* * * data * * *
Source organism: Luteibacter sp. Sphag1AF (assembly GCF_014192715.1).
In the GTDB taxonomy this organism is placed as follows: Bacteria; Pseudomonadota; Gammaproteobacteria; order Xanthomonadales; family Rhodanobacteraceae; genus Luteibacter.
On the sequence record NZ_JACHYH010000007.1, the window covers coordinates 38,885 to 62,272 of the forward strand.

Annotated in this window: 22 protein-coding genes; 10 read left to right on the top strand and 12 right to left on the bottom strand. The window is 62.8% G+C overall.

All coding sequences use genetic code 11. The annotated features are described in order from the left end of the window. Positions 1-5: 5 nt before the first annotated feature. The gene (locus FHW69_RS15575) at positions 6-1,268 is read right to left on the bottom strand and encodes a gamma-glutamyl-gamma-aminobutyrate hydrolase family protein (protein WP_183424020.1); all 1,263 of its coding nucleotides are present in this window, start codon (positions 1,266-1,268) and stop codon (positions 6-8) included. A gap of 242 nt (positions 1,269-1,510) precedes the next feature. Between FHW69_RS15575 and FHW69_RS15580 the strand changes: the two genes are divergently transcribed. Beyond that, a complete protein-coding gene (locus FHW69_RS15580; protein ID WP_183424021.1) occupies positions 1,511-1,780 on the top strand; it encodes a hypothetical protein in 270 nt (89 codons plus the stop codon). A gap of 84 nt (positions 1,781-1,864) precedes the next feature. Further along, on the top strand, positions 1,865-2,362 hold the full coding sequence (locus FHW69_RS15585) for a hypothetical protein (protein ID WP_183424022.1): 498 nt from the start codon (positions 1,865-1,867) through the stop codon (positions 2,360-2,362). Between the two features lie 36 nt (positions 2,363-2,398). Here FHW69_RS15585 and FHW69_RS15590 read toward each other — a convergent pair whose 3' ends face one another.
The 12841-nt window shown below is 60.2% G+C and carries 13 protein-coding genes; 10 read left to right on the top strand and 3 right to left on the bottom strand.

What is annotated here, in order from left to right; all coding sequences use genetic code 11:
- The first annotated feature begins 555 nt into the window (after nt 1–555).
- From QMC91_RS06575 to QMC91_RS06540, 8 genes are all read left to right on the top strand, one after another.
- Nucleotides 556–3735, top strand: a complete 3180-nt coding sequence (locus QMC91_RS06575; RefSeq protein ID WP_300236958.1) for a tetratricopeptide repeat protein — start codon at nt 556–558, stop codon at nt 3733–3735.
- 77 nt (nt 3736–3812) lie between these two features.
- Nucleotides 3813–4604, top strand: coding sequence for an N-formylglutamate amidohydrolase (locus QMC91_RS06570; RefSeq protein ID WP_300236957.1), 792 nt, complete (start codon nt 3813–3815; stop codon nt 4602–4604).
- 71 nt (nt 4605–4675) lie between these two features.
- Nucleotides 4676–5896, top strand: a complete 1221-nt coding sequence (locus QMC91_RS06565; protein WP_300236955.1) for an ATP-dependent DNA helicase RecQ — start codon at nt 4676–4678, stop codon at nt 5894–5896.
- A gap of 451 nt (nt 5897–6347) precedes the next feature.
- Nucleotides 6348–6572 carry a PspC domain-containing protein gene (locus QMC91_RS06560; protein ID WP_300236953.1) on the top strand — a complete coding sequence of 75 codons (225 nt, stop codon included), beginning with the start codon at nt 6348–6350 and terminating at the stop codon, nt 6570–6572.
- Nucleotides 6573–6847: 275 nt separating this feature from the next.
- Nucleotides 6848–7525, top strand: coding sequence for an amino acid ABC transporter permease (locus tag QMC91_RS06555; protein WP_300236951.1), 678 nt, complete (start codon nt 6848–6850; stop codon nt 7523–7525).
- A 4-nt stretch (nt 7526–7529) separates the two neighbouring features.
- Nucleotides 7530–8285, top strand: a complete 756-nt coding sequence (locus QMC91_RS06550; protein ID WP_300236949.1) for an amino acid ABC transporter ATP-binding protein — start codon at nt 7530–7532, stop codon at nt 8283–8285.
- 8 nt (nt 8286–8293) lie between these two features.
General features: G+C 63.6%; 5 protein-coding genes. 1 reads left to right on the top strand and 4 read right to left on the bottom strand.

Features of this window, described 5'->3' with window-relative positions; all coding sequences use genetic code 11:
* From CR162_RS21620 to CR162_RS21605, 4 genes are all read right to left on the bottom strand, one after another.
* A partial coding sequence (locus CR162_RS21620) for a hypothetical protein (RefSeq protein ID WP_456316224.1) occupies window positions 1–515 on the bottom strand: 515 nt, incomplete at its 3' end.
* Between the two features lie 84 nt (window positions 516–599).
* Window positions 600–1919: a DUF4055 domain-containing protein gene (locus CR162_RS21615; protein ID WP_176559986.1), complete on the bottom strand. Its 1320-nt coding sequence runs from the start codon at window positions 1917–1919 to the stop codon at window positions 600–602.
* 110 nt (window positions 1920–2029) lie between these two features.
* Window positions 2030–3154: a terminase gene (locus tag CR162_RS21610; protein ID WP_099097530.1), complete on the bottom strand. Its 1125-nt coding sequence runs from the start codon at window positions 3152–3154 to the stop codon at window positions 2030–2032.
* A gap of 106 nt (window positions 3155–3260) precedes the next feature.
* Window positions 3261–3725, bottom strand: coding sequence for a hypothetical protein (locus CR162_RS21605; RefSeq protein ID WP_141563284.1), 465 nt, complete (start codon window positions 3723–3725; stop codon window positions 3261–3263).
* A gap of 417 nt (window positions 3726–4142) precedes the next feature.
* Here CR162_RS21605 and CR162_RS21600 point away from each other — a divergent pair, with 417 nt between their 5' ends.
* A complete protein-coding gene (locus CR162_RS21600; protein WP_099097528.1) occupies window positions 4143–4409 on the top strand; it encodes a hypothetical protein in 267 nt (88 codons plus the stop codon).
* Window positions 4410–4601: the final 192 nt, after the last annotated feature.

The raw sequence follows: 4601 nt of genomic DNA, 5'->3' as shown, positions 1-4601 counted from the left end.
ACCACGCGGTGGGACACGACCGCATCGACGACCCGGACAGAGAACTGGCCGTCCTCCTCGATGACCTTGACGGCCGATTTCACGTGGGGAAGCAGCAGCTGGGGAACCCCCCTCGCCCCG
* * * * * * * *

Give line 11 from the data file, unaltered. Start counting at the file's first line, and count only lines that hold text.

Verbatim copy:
- 77 nt (nt 3736–3812) lie between these two features.